Paula Abdul Cover Story
"When you have talent, no one can take that from you," Paula Abdul.
The Perpetual Cheerleader
Paula Abdul is a born-and-raised Valley girl who’s almost always smiling, dancing, singing, openly reveling in others’ talents and generously encouraging their dreams. But in response to her peppy, bubbly nature, what does she get? Vicious accusations of alcohol and illegal drug abuse.
Dawn Ritchie spoke with Abdul to get her own words about the allegations hurled against her, how she’s coped with health concerns, what she really thinks about Simon – and how she fights on, for herself and others, in the face of naysayers and considerable challenges.
In the age of widespread schadenfreude – when so many take delight in the misfortunes of others – Paula Abdul is that rare individual who wants only the best for everyone. Eternally optimistic, she unabashedly refers to herself as “the gift that I am” and treats others within her zone of influence with equal veneration. Which is exactly why the adoring screams from American Idol fans grow loudest when it’s Abdul’s limo pulling up to the audition hall.
In particular, Abdul is renowned for her munificent support of any aspiring performer who dares test the spotlight: “We’re oftentimes at the mercy of the suits who don’t know what it’s like to be an artist,” she said. “I’m the queen of the newcomers.”
The smash-hit show she works on, then, is right up her alley. “American Idol fuels the foundation of what I am all about – and that’s empathy, compassion, keeping dreams alive and believing in yourself,” she said.
Joined on the judging panel by straight-talking music producer Randy Jackson and hard-bitten A&R executive Simon Cowell, Abdul inevitably takes the high road in her contestant evaluations. Cowell’s withering critiques may grab headlines, but Abdul’s warm words of encouragement engender lifelong fan devotion.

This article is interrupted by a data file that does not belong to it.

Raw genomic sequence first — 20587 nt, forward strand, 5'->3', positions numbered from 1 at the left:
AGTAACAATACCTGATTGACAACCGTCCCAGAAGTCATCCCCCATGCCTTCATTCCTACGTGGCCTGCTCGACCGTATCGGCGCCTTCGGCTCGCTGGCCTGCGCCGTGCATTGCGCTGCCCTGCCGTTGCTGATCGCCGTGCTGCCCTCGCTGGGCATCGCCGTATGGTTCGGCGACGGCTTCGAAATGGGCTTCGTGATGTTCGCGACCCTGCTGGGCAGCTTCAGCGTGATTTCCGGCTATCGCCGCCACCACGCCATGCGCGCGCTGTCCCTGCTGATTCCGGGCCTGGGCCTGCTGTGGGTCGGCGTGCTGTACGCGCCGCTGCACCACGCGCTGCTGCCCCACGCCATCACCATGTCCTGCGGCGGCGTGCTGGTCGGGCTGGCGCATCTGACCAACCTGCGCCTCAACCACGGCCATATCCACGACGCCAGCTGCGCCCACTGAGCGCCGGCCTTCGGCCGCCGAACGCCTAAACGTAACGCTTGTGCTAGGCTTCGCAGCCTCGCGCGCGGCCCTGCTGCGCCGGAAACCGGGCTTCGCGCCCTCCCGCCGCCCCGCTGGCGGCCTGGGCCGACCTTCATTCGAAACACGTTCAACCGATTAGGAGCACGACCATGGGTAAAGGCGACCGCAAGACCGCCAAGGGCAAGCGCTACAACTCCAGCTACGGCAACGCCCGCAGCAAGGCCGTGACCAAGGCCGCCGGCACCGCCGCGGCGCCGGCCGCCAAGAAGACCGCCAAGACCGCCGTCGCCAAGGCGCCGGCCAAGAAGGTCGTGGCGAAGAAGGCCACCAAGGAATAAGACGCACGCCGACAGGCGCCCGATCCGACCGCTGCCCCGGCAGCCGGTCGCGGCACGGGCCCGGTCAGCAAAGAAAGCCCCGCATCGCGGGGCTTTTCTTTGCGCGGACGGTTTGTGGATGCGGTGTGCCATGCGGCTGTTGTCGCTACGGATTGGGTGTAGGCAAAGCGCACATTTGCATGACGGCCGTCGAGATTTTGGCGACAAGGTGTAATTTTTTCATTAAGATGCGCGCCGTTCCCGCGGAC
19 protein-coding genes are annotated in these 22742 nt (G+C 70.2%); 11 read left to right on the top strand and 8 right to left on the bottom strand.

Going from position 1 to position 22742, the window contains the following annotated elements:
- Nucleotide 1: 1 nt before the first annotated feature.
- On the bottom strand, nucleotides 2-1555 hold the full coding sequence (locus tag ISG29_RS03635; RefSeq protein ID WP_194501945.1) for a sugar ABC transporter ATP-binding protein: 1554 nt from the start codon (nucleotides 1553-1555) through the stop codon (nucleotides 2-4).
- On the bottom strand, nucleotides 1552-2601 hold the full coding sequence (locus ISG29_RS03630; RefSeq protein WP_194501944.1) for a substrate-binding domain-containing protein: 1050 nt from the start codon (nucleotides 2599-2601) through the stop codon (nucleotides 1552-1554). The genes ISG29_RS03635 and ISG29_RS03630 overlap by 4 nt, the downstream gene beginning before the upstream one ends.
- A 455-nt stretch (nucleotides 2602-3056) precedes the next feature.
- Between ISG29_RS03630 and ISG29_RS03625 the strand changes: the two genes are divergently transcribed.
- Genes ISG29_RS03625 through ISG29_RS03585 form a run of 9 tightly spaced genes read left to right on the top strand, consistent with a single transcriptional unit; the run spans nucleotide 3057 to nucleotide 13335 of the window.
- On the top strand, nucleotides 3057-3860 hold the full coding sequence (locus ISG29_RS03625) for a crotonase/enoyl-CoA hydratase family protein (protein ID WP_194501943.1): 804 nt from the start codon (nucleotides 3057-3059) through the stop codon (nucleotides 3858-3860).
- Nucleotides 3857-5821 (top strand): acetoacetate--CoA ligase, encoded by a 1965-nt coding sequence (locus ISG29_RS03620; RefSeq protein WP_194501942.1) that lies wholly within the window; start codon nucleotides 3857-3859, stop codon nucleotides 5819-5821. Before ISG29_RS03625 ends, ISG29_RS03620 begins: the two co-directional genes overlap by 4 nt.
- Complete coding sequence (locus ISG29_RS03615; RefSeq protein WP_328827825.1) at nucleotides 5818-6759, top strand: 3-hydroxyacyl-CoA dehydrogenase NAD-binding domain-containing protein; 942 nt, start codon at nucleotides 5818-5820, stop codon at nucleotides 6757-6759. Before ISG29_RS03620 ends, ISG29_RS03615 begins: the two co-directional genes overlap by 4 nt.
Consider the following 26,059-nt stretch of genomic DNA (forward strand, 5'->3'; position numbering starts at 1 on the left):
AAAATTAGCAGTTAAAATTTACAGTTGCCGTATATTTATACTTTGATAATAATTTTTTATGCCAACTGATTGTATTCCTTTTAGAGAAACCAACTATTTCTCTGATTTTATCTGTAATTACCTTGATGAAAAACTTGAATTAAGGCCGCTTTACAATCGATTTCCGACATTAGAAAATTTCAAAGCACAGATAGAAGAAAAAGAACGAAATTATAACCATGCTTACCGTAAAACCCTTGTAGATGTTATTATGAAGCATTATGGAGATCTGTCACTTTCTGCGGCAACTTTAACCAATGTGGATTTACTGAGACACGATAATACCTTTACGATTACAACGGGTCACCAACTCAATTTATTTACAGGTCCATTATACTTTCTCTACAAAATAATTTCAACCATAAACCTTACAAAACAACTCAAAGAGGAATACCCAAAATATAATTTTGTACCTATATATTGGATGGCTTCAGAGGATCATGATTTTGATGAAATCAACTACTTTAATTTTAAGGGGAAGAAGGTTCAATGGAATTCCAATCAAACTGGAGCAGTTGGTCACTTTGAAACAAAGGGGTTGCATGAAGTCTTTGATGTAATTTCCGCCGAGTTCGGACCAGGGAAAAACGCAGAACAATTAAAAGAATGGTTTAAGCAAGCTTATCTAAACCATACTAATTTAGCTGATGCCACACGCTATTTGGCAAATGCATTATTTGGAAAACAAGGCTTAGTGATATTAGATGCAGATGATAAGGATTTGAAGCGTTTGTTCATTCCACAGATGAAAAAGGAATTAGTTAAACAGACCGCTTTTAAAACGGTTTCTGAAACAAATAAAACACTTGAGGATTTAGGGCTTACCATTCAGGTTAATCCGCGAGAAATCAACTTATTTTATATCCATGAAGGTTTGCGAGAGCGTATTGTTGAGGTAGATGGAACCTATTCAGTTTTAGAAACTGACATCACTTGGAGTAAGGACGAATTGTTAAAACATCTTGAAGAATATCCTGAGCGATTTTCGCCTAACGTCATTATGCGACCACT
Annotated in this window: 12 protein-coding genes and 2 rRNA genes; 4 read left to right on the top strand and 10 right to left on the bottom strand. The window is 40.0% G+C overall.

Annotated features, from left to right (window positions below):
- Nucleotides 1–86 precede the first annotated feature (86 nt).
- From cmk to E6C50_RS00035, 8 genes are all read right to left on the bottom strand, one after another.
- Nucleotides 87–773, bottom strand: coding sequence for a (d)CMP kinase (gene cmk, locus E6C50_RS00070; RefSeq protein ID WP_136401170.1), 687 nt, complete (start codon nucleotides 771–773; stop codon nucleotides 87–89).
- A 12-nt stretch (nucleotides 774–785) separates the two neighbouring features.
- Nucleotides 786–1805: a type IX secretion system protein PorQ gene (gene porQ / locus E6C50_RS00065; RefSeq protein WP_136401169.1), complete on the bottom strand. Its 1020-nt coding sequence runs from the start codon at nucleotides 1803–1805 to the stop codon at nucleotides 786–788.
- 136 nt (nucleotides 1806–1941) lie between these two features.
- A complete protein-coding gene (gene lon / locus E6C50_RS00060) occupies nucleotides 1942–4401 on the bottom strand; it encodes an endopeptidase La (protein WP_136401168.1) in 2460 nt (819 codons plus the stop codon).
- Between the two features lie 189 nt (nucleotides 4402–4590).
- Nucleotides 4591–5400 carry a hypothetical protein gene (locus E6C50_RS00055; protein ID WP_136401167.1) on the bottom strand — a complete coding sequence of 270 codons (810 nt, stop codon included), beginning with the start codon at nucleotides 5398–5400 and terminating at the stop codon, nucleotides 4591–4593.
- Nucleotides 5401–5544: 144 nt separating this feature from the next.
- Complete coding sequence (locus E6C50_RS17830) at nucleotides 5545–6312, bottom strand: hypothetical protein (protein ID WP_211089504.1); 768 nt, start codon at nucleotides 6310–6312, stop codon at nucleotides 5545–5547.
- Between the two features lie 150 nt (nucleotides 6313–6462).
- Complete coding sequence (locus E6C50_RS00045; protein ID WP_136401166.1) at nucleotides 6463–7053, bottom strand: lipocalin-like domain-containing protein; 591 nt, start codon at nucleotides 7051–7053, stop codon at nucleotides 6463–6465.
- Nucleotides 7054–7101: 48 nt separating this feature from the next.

Abdul’s unusual fan base bridges the gap between shrieking tween girls and graying-at-the-temple sports buffs. The latter group first encountered Abdul on the courts of Lakers games where she determinedly burst onto the scene to break the mold of the traditional blonde, leggy Laker girl.
“I’m vertically challenged,” laughed Abdul, who stands just an inch above five feet. “But that didn’t stop me.” The petite dynamo quickly rose to the coveted position of head cheerleader. “I just knew that I knew how to choreograph and make magic happen,” she said. And with that unbridled belief in herself, it was bye-bye pompoms and hello hot, sexy choreography that would forever change the face of cheerleading – and soon, the career of Janet Jackson, who hired her for her fresh, new dance moves.
A LIFE OF TRIUMPHS
Abdul has risen to the top of virtually every field she has tackled. From senior class president at Van Nuys High School to choreographer of the breakout 62nd Academy Awards show (the one that rocketed Billy Crystal’s hosting career to star status), to Grammy-winning performing artist with a stunning 30 million records sold. Along the way, she’s also managed to grab two Emmys and a star on the Hollywood Walk of Fame. “You have to will yourself into the entertainment industry,” she said. “I’m a warrior.”